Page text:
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Don Fitz: Genetic Engineering

Fitz Monsanto claims that genetic engineering is necessary to feed the world’s growing population. But a growing coalition of environmentalists, farmers, and scientists is exposing this claim as a cover for grabbing control of world agriculture. If genetic engineering (GE) proponents have their way, up to a billion poor farmers will be thrown off their Read more…

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Edward Herman: The “Permanent Interests” Budget

S. Herman What James Madison in the Federalist Papers referred to as the "permanent interests" of society—i.e., property owners, or Veblen’s "substantial citizens"—are doing extremely well in the New World Order. They underwrite elections, so that the two party system is one in which both parties and their candidates must first sell themselves to sets Read more…

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John M. Laforge: A European Walk for Disarmament

M. LaForge Calling itself "an international citizens inspection team to prevent war crimes," 500 nonviolent activists from around the world who had walked more than 100 miles from The Hague, converged on the beleaguered NATO headquarters, where we were met with water cannons and hundreds of baton-wielding riot police. The marchers, protesting NATO’s illegal nuclear Read more…

Lillian Nurmela: Why Are We Still Researching Nuclear Weapons?

Lillian Nurmela In all the furor over insufficient security at our nuclear weapons labs and the claim that China has stolen our secrets, neither the media nor Congress has questioned why the U.S. is continuing to research nuclear weapons. There are 8,400 operational warheads, of 12 types, in the U.S. arsenal. The first nuclear weapon Read more…

James Petras: NATO in Kosova

James Petras Tony Blair, Madeline Albright, and Javier Solano all returned to Kosova to cheering Albanian crowds, praising NATO and the KLA for their efforts on behalf of peace and democracy. The triumphal returns and euphoric rhetoric of the NATO leaders covers up the brutal reality of massive ethnic cleansing, systematic assassinations, pillage and destruction Read more…

Peter Phillips: Untold Stories of U.S./NATO War

Peter Phillips The mainstream media in the United States were aware that the Pentagon and NATO were releasing biased and false information regarding the war in Kosovo yet they continued to pass on the information to the American public as if it were gospel. "…the media were once more asked to sort out a few Read more…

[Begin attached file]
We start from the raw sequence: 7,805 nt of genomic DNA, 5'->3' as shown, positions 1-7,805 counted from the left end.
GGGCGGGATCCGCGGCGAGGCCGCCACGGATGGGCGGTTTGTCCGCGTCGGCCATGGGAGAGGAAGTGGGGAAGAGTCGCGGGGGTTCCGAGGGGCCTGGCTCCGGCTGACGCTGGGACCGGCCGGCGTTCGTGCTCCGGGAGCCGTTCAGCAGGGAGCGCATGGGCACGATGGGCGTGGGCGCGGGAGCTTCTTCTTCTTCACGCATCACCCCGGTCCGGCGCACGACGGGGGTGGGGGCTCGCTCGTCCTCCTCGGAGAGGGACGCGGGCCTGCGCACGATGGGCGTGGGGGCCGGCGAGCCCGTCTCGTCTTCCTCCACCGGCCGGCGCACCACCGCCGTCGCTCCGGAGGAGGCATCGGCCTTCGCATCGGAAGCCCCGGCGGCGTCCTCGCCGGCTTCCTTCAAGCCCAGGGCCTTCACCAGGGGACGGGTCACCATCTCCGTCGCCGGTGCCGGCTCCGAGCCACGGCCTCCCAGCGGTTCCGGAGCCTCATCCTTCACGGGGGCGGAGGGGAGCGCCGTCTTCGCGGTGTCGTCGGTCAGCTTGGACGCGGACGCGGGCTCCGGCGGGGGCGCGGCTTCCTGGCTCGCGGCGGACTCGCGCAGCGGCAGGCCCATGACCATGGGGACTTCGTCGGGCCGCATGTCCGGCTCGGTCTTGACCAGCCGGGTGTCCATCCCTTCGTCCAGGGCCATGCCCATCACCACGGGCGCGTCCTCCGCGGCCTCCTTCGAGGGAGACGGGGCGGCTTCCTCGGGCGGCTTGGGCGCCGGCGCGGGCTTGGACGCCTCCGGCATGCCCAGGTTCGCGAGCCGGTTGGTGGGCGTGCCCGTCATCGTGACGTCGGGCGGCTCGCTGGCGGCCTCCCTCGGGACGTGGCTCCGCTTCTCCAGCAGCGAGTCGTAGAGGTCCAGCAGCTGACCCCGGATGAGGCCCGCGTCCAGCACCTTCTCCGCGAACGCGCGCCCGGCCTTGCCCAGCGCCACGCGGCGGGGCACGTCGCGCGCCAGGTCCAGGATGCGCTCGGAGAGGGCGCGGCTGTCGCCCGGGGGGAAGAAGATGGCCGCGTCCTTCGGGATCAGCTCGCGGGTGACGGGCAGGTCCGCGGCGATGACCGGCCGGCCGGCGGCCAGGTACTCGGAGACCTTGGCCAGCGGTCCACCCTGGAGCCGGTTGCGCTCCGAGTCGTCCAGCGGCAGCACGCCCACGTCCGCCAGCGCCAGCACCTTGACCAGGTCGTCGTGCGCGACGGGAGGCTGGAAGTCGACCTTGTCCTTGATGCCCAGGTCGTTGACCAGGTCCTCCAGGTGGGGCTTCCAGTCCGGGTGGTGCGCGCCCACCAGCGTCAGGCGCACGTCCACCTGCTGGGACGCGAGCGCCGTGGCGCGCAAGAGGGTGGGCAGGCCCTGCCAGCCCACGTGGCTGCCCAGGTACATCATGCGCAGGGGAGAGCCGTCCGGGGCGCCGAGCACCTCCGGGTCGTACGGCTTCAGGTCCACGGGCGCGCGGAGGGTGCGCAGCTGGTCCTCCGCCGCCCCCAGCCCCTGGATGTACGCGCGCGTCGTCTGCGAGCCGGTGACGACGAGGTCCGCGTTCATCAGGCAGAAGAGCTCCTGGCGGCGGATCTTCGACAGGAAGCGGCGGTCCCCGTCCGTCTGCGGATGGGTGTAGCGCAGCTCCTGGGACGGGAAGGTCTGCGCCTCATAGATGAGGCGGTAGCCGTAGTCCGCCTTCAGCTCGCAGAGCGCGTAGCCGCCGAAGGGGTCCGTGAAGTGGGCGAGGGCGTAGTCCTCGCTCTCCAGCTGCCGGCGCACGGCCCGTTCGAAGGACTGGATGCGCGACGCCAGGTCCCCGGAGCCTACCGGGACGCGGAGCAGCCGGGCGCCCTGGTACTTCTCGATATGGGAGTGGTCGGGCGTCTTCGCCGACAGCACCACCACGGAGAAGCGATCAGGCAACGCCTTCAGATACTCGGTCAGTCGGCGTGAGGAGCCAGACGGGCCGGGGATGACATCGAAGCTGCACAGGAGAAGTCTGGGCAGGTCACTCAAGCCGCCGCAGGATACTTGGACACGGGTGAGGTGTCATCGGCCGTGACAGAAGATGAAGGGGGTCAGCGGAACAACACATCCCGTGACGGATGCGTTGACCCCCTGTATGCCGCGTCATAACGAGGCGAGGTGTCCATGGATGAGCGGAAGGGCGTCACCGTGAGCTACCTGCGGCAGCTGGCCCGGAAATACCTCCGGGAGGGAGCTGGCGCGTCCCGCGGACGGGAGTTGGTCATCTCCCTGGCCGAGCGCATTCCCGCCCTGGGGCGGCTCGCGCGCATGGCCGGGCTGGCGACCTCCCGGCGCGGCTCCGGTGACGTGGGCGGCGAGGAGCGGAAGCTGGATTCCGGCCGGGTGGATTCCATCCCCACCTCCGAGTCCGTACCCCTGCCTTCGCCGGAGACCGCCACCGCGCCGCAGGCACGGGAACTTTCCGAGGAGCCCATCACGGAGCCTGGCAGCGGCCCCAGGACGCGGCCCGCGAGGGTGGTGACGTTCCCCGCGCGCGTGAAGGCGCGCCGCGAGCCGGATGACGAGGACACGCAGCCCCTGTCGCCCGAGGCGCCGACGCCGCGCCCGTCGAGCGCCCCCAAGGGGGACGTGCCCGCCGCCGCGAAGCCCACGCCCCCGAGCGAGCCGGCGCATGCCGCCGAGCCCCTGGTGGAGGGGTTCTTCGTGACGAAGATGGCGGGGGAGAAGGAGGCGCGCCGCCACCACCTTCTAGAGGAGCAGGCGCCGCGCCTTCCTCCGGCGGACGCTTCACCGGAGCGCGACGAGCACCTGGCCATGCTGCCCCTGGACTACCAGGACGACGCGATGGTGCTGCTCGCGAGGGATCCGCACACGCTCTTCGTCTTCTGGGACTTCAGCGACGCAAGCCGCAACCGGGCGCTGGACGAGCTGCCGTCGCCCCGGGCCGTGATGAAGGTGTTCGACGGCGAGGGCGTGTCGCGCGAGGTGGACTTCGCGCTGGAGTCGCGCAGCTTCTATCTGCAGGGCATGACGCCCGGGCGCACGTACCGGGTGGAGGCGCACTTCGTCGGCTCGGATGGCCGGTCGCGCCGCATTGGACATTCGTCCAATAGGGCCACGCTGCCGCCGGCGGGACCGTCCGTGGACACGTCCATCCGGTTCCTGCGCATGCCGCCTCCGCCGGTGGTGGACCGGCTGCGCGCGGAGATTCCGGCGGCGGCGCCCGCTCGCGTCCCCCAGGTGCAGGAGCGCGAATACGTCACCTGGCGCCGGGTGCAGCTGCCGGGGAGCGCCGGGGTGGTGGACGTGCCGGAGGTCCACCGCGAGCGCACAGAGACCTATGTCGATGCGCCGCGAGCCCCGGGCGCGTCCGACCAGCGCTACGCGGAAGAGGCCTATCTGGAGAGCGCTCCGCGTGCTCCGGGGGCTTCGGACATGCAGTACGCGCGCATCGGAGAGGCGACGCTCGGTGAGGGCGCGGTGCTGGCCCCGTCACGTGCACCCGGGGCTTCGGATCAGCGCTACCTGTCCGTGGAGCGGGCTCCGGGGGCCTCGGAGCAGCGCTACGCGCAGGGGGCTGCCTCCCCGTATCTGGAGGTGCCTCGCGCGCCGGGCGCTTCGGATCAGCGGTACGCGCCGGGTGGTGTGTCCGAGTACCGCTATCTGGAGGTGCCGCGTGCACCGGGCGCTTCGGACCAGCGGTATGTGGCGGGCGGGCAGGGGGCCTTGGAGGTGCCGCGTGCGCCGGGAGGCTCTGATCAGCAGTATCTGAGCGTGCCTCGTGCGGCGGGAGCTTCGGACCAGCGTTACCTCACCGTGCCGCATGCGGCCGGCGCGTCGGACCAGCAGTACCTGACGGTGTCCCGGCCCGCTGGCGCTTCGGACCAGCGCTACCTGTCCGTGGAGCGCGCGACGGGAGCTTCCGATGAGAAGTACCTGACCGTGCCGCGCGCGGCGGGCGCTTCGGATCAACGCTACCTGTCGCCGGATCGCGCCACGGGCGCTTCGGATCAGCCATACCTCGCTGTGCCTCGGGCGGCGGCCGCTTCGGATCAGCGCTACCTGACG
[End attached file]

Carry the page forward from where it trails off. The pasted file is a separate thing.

Andy Pollack: Nasdaq Japan

Andy Pollack Last week the National Association of Securities Dealers (NASD), operator of New York’s Nasdaq exchange, announced it would open a new "electronic stock market" in Tokyo in the last quarter of the year 2000, in alliance with Japan’s Softbank Corporation. This new extension of the world’s financial markets around the clock and across Read more…

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Lydia Sargent: Battery Powered Bras

Lydia Sargent Welcome to Hotel Satire where men are people and gals are their bra size. Yes, Gals, it’s important that we focus constantly on our breasts— when we’re not obsessing about our looks/weight/ crotches. To this end, Janie, Susie, Mary, and I decided  to have coffee in the Hotel Satire coffee shop to share Read more…

Claudia Whitman: The New South 1999

Claudia Whitman Brian Baldwin took his final steps to Alabama’s electric chair on Thursday night, June 17, 1999. Twenty-two years earlier, on arriving on death row at the Holman Unit in Atmore, guards had pushed him in front of this ominous device and taunted him about the horrible death he would suffer. Brian was 18, Read more…

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Manning Marable: Race-ing Justice: The Prison-Industrial Complex

Manning Marable Several months ago, 650 people attended the "Race-ing Justice" Conference in New York, sponsored by the Institute for Research in African-American Studies at Columbia University. In more than two dozen panels and workshops, black people examined the destructive impact of the police, the courts and the prison system upon the African-American community. Our Read more…

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Mark Weisbrot: The Looting of Russia

Mark Weisbrot What were they thinking? When executives at the Bank of New York saw billions of dollars floating in from the home computer of a Russian businessman with ties to organized crime there, did they really believe that these were just ordinary profits? The biggest money-laundering scandal in history has prompted calls for a Read more…

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Edward Herman: The Western Betrayal of East Timor

Edward Herman  and David Peterson Led by Australia, U.N.-sponsored peacekeepers continue to arrive in East Timor, where they are finding a staggering level of destruction. Reconnaissance flights over the half-island territory report scenes of Biblical dimensions, where the "Lord rained down fire and brimstone from the skies." The departing Indonesian forces have burned virtually every Read more…